Now is the time — and tunnels are the way — to connect the 710 and 210 freeways
By Lauren Holland, May 14, 2015
People for and against extending the Long Beach (710) Freeway, or “closing the gap” between the end of the 710 in Alhambra and the Foothill (210 Freeway in Pasadena, have been bickering for the last 56 years, creating a multi-generational feud that’s on a par with the Hatfields and McCoys.
If you missed a May 7 public hearing in Los Angeles on the question of whether to connect the two freeways by constructing 4.5-mile-long twin tunnels, you may still submit written comments as late as July 6 to Garrett Damrath, Caltrans District 7, Division of Environmental Planning, 100 S. Main St., MS-16, Los Angeles, Calif., 90012.
If you have an opinion (well-reasoned and based on facts or otherwise) you may also submit an online comment at http://www.dot.ca.gov/dist07/resources/envdocs/docs/710study/draft_eir-eis/comments.php
Now that you have the information on where and how to voice your opinions on the 710 Freeway expansion proposal allow me to opine, or more accurately share my knee-jerk reaction to the age-old question: Should the gap be closed?
If you want actual answers to your questions, the project’s 2,200-page draft environmental impact report might be helpful. That can be found at http://www.dot.ca.gov/dist07/resources/envdocs/docs/710study/draft_eir-eis/Tunnel%20Evaluation/SR%20710%20Tunnel%20Evaluation%20Report.pdf.
The options under consideration are “no build,” or do nothing; a bus rapid transit infrastructure improvement; increase light rail public transit; and two tunnel construction proposals.
What we should be asking is who are the tunnels going to hurt or help, and what has taken so long to get to this point?
Let’s first assume that money is an imaginary construct — like Disney Dollars — and the government can and will print all it wants to. Money problems solved.
Next, we can easily dispense with the public transit options (i.e. bus and light rail) with the following reasoning: The purpose of a freeway is to move people and stuff. The 710 Freeway originates near Long Beach Harbor where a lot of our stuff comes from. The traffic congestion through the impacted areas is in the form of people in cars and stuff in trucks. People in cars and stuff in trucks are too big to fit inside buses and trains.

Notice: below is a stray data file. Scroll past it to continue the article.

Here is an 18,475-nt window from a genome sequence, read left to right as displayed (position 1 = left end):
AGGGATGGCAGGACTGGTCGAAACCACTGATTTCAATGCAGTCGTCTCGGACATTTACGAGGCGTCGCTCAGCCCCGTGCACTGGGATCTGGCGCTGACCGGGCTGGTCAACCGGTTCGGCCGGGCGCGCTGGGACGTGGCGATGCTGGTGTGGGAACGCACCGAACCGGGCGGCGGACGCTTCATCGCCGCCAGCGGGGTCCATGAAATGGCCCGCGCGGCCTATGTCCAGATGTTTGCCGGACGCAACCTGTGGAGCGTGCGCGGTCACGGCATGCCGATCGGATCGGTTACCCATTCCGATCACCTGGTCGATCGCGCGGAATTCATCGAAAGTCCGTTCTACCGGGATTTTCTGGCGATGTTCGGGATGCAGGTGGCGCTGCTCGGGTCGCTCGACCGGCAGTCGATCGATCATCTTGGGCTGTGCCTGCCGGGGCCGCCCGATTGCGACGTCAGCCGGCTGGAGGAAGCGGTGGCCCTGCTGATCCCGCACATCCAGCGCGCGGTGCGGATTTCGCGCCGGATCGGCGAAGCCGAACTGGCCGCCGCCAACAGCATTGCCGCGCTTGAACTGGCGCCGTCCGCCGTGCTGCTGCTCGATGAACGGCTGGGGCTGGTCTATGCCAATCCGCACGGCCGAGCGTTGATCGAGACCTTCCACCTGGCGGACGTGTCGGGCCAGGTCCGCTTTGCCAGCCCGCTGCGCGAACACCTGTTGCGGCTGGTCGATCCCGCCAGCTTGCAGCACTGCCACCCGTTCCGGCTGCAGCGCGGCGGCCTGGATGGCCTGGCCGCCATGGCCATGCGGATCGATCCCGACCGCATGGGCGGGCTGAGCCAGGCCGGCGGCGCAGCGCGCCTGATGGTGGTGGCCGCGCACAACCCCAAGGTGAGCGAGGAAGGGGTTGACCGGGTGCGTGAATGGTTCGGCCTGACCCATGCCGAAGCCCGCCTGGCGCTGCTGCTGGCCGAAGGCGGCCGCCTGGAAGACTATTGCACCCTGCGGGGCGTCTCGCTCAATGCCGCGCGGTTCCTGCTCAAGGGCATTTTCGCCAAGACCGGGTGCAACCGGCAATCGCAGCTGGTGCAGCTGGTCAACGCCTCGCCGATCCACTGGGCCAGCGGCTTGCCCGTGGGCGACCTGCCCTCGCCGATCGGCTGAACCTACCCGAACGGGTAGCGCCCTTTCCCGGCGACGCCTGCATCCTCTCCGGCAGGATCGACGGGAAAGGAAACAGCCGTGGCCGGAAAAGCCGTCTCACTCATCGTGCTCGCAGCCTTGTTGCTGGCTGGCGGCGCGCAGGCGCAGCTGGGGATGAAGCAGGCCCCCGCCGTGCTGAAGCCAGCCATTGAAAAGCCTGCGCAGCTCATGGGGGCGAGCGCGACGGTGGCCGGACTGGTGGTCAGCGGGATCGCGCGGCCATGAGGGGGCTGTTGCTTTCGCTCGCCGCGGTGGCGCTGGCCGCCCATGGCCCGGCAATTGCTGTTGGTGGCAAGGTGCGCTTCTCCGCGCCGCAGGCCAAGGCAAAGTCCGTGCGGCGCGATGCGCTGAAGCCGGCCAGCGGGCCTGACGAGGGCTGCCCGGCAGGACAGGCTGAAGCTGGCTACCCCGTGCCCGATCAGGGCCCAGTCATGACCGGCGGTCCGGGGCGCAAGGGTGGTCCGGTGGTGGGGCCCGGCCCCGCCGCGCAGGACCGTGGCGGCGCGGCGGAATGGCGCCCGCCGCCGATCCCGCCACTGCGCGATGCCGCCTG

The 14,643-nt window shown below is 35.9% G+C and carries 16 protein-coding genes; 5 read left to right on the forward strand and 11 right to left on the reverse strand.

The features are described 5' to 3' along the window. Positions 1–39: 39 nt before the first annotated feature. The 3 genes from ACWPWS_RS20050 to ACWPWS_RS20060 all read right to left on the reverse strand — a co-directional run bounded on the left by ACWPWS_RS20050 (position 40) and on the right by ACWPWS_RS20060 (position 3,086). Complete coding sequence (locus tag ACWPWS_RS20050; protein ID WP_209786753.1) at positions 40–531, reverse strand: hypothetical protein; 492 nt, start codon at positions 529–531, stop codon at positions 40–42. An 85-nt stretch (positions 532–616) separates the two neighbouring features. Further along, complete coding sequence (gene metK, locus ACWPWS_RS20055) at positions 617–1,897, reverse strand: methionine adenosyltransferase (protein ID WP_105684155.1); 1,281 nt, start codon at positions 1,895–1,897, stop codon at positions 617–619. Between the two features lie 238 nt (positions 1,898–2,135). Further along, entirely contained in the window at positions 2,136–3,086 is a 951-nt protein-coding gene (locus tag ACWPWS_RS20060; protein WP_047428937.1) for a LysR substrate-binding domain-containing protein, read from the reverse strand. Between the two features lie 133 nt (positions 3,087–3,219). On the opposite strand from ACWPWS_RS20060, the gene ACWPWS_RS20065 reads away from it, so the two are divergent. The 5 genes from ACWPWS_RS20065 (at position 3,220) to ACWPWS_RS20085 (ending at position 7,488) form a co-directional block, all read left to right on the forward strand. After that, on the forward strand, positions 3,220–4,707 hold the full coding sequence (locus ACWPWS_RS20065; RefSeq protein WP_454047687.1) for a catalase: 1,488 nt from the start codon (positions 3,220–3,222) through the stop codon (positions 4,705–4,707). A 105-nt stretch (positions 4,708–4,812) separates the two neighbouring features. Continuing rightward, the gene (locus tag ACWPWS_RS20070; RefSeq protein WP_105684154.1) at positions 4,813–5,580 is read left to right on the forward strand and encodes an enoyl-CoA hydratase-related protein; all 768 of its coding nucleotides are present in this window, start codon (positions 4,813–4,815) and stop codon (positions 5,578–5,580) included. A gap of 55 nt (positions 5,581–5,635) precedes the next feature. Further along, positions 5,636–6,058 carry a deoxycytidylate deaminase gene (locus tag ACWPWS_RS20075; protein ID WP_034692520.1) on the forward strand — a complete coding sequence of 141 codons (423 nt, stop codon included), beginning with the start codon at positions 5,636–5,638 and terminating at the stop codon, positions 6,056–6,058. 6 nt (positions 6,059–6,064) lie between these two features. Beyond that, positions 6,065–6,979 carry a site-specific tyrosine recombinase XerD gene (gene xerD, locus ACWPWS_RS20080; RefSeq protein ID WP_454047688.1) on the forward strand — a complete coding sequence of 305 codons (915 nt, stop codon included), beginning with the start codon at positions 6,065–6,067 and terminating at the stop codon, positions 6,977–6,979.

If that logic doesn’t work for you, consider the general failure of public transportation in areas designed vis-à-vis urban sprawl, such as the Los Angeles basin. In order for public transit to be a viable option, it must be capable of taking people from where they live to where they work or shop or otherwise want to be, and back again. In today’s 24-7 world it must also be able to provide conveyance day and night, which it currently does not do. If it did, far more people would be using it.
That leaves us with the “do nothing” or “do something” options. The “something” in this case is to build a tunnel connecting the 710 where it ended in 1959 to the 210 Freeway. Why a tunnel? Apparently because community opposition to a ground level freeway has successfully blocked progress for the last 56 years.
My opinion is my own and not necessarily that of the Pasadena Weekly. With that said, and knowing that many people in Pasadena disagree with my opinion, I am of the mind that something needs to be done. Caltrans should proceed with one of the two tunnel options, which have the added incentive of creating jobs at a time when jobs are badly needed.
In addition, of the available options, the tunnel would most closely meet the needs of commuters and commercial drivers impacted by the current situation. It would also ease congestion on nearby alternative routes. This option would improve the quality of life for many commuters — not just 710 drivers — and people who breathe smog-filled air in communities along the Santa Monica (10) Freeway, near the stub of the 710 at Valley Boulevard.
Think of it: Commuters would spend less time in traffic, less time clogging city streets, and more time living their lives. Delivery of goods and services in the impacted areas would be dramatically improved. And communities currently impacted by flow-thru traffic would be much less so, resulting in lower emissions, less congestion, better health and more time for family, friends and recreation. I don’t know about you, but to me these are some of the measurable objectives of progress.
If you agree — or not — drop me a line at email@example.com, or write to the editor at firstname.lastname@example.org